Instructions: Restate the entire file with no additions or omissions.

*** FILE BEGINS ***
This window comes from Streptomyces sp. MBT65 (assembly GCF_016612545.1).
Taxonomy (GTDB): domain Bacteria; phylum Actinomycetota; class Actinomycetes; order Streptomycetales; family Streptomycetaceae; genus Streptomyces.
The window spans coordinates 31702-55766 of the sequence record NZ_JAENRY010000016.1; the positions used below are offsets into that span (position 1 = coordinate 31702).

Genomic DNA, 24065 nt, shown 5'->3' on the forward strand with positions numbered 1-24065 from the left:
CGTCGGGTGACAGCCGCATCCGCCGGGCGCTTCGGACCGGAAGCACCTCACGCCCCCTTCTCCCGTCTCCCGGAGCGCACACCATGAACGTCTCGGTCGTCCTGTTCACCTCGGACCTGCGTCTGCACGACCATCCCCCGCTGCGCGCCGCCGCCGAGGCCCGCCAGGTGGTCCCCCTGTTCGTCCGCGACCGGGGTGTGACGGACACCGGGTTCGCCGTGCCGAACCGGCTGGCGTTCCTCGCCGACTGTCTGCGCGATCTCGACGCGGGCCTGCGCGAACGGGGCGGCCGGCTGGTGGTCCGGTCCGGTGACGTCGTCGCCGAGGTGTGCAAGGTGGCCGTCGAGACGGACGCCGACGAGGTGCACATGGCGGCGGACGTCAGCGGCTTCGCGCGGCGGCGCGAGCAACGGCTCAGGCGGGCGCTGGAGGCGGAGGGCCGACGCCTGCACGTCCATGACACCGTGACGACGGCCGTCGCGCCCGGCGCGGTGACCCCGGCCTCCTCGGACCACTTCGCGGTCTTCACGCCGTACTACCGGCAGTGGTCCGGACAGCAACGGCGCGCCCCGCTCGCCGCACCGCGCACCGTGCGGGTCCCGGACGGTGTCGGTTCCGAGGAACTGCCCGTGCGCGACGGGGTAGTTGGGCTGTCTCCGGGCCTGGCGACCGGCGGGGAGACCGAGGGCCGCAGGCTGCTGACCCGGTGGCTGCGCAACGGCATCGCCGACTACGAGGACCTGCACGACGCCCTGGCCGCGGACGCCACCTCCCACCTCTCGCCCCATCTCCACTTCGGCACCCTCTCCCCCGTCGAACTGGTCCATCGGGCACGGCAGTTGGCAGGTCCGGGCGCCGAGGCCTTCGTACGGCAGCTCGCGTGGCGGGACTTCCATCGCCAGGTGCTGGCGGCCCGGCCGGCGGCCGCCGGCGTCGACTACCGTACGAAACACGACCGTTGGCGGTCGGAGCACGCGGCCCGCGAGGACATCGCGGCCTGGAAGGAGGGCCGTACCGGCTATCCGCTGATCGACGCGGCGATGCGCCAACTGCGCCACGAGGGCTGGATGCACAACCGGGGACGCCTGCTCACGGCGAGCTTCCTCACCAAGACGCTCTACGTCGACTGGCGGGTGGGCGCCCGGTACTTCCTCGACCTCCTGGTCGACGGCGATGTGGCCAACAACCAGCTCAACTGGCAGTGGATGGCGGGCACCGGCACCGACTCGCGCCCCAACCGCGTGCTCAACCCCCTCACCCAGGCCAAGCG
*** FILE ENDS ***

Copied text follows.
This window comes from Streptomyces sp. MBT65 (assembly GCF_016612545.1).
Taxonomy (GTDB): domain Bacteria; phylum Actinomycetota; class Actinomycetes; order Streptomycetales; family Streptomycetaceae; genus Streptomyces.
The window spans coordinates 31702-55766 of the sequence record NZ_JAENRY010000016.1; the positions used below are offsets into that span (position 1 = coordinate 31702).

Genomic DNA, 24065 nt, shown 5'->3' on the forward strand with positions numbered 1-24065 from the left:
CGTCGGGTGACAGCCGCATCCGCCGGGCGCTTCGGACCGGAAGCACCTCACGCCCCCTTCTCCCGTCTCCCGGAGCGCACACCATGAACGTCTCGGTCGTCCTGTTCACCTCGGACCTGCGTCTGCACGACCATCCCCCGCTGCGCGCCGCCGCCGAGGCCCGCCAGGTGGTCCCCCTGTTCGTCCGCGACCGGGGTGTGACGGACACCGGGTTCGCCGTGCCGAACCGGCTGGCGTTCCTCGCCGACTGTCTGCGCGATCTCGACGCGGGCCTGCGCGAACGGGGCGGCCGGCTGGTGGTCCGGTCCGGTGACGTCGTCGCCGAGGTGTGCAAGGTGGCCGTCGAGACGGACGCCGACGAGGTGCACATGGCGGCGGACGTCAGCGGCTTCGCGCGGCGGCGCGAGCAACGGCTCAGGCGGGCGCTGGAGGCGGAGGGCCGACGCCTGCACGTCCATGACACCGTGACGACGGCCGTCGCGCCCGGCGCGGTGACCCCGGCCTCCTCGGACCACTTCGCGGTCTTCACGCCGTACTACCGGCAGTGGTCCGGACAGCAACGGCGCGCCCCGCTCGCCGCACCGCGCACCGTGCGGGTCCCGGACGGTGTCGGTTCCGAGGAACTGCCCGTGCGCGACGGGGTAGTTGGGCTGTCTCCGGGCCTGGCGACCGGCGGGGAGACCGAGGGCCGCAGGCTGCTGACCCGGTGGCTGCGCAACGGCATCGCCGACTACGAGGACCTGCACGACGCCCTGGCCGCGGACGCCACCTCCCACCTCTCGCCCCATCTCCACTTCGGCACCCTCTCCCCCGTCGAACTGGTCCATCGGGCACGGCAGTTGGCAGGTCCGGGCGCCGAGGCCTTCGTACGGCAGCTCGCGTGGCGGGACTTCCATCGCCAGGTGCTGGCGGCCCGGCCGGCGGCCGCCGGCGTCGACTACCGTACGAAACACGACCGTTGGCGGTCGGAGCACGCGGCCCGCGAGGACATCGCGGCCTGGAAGGAGGGCCGTACCGGCTATCCGCTGATCGACGCGGCGATGCGCCAACTGCGCCACGAGGGCTGGATGCACAACCGGGGACGCCTGCTCACGGCGAGCTTCCTCACCAAGACGCTCTACGTCGACTGGCGGGTGGGCGCCCGGTACTTCCTCGACCTCCTGGTCGACGGCGATGTGGCCAACAACCAGCTCAACTGGCAGTGGATGGCGGGCACCGGCACCGACTCGCGCCCCAACCGCGTGCTCAACCCCCTCACCCAGGCCAAGCG